• Transform magazine
  • October 25, 2021

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Five minutes with George Lavender

Lavender George Bw

George Lavender, design director at brand design company, COLLINS, speaks to transform magazine about how powerful storytelling can help brands stand out, cut through the noise and gain the attention they seek.

Why is emotional storytelling important for brands?

Here at COLLINS we create and build stories every day. We say that a brand is a promise performed consistently over time. The best stories are those that have been passed down from generation to generation. Our role is to help companies identify what their best, most credible story is, one that makes them special, that makes them different and that makes people care. The loyalty of a customer is not based solely on any one product or a service. The most successful companies embody a higher meaning, a hopeful narrative that their customers can participate in. Only brands that captivate people’s hearts will stand the test of time.

How can brands achieve genuine emotional storytelling that really engages their audience?

Empathy is a popular word and it gets thrown around a lot in design. The ability to understand and share the feelings of another, a seemingly impossible task when you consider the massive scale of some companies and their audiences. But in my opinion we should no longer strive only for empathy. Empathy is now table stakes. In order to meaningfully participate in people's lives, now, we need a bolder value, like compassion.

Empathy is awareness. It's the attempt to discern how people feel. Compassion, on the other hand, is such a deep emotional response to understanding someone's problems that it creates a desire to take action. Action is what we now need a lot more of.

To make people feel seen and heard at COLLINS we try to build brands that are not only informed by the world around us, but that are really inviting. We're inspired by popular culture, and by the experiences of real people. Our approach to our discovery phase of any given project is extensive.For us, great storytelling is based on reality. A true story is the best kind of story. Our execution of those stories aims to be familiar yet surprising, finding ways to be reassuring as well as provocative. We want our clients' brands to be both trustworthy and unignorable.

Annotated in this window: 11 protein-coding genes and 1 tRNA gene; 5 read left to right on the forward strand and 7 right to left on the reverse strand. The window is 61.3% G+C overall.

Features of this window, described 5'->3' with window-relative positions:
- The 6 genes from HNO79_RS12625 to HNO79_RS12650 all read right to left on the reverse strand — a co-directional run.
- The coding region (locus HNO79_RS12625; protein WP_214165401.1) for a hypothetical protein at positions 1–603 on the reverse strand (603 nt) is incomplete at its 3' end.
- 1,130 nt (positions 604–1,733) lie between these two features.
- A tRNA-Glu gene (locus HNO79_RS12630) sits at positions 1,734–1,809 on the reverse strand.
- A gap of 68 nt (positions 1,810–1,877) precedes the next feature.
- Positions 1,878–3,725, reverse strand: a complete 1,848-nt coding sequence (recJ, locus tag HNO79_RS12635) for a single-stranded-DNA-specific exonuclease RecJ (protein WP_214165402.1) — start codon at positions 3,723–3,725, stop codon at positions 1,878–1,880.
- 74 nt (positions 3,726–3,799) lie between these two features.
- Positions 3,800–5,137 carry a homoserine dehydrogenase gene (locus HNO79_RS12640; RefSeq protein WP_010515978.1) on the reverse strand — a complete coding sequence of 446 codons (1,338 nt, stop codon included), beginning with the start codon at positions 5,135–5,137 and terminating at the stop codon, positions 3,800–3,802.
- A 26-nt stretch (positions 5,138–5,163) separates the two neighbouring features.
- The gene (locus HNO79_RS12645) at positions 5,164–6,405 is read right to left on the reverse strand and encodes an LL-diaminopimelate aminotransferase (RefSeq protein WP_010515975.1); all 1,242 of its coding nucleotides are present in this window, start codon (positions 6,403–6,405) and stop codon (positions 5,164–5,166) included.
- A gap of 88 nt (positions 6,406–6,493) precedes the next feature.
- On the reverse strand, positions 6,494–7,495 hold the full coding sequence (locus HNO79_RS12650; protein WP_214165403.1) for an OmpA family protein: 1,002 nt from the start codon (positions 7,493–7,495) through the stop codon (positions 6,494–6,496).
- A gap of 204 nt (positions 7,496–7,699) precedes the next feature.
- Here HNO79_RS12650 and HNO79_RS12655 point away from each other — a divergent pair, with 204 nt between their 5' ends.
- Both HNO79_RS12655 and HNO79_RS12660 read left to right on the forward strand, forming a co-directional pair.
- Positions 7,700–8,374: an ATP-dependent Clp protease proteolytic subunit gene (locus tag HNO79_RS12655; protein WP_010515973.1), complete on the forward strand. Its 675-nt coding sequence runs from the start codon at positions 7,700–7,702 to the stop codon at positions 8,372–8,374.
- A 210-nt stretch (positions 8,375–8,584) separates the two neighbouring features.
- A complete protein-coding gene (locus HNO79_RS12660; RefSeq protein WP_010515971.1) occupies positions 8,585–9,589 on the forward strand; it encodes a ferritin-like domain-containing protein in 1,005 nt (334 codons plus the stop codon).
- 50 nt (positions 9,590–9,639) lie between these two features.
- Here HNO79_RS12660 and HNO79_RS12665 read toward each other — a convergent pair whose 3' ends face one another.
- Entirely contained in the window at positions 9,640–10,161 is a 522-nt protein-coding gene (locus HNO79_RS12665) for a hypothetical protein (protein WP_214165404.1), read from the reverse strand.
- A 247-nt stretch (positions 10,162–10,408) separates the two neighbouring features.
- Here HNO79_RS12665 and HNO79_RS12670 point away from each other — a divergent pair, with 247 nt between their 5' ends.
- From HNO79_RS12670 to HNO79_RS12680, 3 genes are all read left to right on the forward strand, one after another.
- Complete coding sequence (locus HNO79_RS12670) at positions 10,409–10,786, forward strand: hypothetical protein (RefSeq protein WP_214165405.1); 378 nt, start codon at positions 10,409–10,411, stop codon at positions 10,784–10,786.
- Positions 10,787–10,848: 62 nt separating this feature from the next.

What role does the increased use of digital and technology play in creating emotional storytelling?

As the landscape of digital communication grows, people are more exposed to brands than ever before. People have so many more options, but much less time. Companies are competing for people’s attention, and customers are becoming more aware of the tricks and tactics brands use to hook our attention. Old-school advertising is not sustainable in this new world.

Brand designing is future-making. Brands will continue to play a part in people’s lives, but in order to stay relevant brands have to more quickly adapt for the future. Snappy headlines and carefully constructed imagery won’t cut it anymore. So it’s now our job as designers to find new and better ways to communicate with people and to establish deeper connections - ones that will endure.

How has the pandemic changed the notion of design experience? 

For years, we've heard the endless drumbeat of simplicity in design. "Simple is best!" "Simplify, simplify, simplify! Less is more!" And designers fetishized the idea. But our work can no longer be about designers’ obsession with the reductive, minimalism or “simplicity.” That’s old thinking from the last century. For us, our work embraces complexity, connection, possibility and transformation. For us, mess is more. Complexity is useful. The way we see it, all chaos is just a pattern that hasn't been figured out yet.

For generations, we all lived our lives assuming we were the center of everything. Remember “human-centered” design language? It was popular with "design thinkers." In retrospect, a narrow philosophy. Covid 19, a microscopic visitor, took center stage in a matter of weeks and wiped the premise of human-centered anything off the table for good. We've all since learned a lot more about what it means to be human. We watched new protocols around division, connection and intimacy establish themselves overnight.

And while Covid-19 has driven some of us at COLLINS geographically apart (I moved from New York City to Los Angeles in the middle of the pandemic) it has also pulled many of us closer together. If we pay attention and turn these big changes to our advantage, it gives us a chance to be part of something new, better and bigger than any one of us.

How will brands relate to their audiences in a post-Covid-19 world?

The word relate comes directly from the Latin relatus - to "bring back." The implication is that a brand must be worth returning to again and again so you build a relationship. There's the same word; relatus. With so many more branded products, services and experiences around us now, the pressure is really on to build not only immediate relevance but enduring relationships over time. What people do is far more important than whatever people are told.

Marketing and advertising may get you in the door, but it's the design of meaningful experiences that gets people to return and stay.